Updated: Apr 17, 2020
Somehow, living in the middle of a field in the Alentejo, it seems right to use the land for its original purpose – farming – even if I am only playing at it!
Looking out of my kitchen window as I wash the dishes there is nothing better than to see brown, black and white spotty pigs meandering through the pig paddock – chewing clumps of grass, nosing up insects and other edibles’ or cavorting along side people or vehicles coming along the path.
Our latest additions, two very splendid girls who arrived shortly before Christmas were christened Bangers and Mash by my niece. Although they perhaps should have been called Bangers and Bash as their exuberance when I enter the pig paddock involves running at my legs in an endeavour to use me as a rubbing post.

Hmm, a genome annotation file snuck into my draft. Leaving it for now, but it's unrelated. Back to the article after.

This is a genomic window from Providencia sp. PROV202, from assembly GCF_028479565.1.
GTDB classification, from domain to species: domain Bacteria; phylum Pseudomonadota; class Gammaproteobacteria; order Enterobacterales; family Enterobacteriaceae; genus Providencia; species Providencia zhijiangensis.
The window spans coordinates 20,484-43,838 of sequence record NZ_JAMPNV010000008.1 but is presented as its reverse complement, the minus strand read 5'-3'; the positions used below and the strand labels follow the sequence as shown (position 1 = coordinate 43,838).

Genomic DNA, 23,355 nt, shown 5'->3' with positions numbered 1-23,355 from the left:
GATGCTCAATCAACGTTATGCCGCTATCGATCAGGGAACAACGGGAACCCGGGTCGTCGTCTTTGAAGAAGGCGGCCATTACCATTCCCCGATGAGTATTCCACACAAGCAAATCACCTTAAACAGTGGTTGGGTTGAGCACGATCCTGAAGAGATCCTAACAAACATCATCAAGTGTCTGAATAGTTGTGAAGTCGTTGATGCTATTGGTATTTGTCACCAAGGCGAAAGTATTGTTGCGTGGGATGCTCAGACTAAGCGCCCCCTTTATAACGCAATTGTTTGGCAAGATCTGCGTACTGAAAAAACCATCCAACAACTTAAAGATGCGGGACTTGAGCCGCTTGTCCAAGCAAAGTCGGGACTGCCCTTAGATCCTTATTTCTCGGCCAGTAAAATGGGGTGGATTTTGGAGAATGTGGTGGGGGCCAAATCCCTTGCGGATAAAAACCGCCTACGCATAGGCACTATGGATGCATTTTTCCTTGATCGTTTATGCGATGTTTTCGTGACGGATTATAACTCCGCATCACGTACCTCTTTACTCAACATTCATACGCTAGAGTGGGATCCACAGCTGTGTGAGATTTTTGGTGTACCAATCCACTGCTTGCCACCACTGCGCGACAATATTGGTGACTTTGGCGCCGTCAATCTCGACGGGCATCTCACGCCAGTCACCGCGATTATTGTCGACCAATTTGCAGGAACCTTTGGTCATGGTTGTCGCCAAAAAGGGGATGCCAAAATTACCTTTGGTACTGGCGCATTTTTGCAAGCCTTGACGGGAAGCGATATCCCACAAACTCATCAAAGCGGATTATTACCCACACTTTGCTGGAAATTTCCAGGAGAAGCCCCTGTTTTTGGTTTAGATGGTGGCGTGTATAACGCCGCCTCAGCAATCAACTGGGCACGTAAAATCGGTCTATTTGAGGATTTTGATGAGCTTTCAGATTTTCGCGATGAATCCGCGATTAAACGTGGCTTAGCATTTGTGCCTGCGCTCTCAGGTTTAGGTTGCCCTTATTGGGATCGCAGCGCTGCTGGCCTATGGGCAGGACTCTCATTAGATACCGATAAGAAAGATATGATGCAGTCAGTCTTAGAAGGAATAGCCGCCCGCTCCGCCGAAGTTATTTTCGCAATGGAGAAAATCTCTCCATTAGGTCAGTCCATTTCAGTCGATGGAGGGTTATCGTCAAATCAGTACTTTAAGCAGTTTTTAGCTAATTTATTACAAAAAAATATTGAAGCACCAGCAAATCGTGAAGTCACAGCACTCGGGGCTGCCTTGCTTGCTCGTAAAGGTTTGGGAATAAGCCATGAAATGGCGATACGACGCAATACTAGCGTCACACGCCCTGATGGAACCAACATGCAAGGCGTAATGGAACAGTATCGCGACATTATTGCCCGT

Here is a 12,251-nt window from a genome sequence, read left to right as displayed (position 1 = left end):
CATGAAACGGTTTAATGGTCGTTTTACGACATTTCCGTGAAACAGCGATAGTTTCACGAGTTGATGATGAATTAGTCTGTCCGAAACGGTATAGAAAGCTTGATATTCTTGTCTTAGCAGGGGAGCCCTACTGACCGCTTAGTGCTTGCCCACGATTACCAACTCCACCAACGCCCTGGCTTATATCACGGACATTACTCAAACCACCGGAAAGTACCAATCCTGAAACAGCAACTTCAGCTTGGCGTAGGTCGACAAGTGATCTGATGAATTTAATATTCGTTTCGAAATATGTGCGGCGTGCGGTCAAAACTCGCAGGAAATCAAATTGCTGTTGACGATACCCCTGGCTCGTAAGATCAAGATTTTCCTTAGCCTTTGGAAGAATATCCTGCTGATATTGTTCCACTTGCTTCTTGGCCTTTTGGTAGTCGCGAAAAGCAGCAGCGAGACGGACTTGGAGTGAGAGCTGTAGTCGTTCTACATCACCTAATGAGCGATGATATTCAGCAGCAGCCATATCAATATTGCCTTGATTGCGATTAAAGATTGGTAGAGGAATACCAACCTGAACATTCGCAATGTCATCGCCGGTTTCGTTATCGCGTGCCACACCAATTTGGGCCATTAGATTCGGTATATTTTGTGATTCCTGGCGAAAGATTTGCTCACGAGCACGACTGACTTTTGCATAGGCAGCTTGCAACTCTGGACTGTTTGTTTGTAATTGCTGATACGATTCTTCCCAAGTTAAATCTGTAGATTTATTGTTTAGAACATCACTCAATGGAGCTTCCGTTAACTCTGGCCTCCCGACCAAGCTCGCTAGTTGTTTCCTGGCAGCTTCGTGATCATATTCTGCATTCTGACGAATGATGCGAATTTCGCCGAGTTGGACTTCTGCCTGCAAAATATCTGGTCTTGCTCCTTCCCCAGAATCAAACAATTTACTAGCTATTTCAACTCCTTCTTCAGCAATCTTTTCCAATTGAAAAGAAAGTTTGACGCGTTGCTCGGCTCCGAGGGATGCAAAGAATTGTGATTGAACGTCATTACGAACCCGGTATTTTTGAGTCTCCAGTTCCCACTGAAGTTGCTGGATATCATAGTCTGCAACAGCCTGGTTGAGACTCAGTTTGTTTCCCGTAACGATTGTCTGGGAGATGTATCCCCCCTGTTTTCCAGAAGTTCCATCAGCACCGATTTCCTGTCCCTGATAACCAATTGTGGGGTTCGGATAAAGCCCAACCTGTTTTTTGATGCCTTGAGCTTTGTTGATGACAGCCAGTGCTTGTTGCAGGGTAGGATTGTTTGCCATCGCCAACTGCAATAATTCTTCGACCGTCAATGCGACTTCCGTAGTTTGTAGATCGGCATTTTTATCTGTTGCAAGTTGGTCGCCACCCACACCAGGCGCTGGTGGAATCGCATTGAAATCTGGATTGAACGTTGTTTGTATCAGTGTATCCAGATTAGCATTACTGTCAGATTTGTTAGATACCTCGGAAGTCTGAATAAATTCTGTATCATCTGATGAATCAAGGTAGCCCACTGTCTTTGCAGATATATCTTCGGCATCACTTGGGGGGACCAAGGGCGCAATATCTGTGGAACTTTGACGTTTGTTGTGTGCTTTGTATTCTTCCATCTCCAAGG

Bangers and Mash are soon to be six months, which means they will be coming into season for the first time. My plan, when we first had them, was to also buy a male piglet so we would have an in-house husband for the girls. I wanted to find one from another family and, if at all possible, a white boar with black spots of the Piétran breed.
In January there was a sighting of a litter of said piglets about half an hour from here and with great excitement I tried to get in touch with the farmer but to no avail. Undeterred I cast my net a little wider and soon a café owner was accosting me in the local supermarket to tell me that he had such a piglet arriving on Wednesday for me.
Stupidly I didn’t ask: Wednesday of which week, month or year… and yes, you guessed it, said piglet has yet to materialise. Patience is an attribute with which I have not been overly blessed, but living in the Alentejo is, out of necessity, teaching it to me.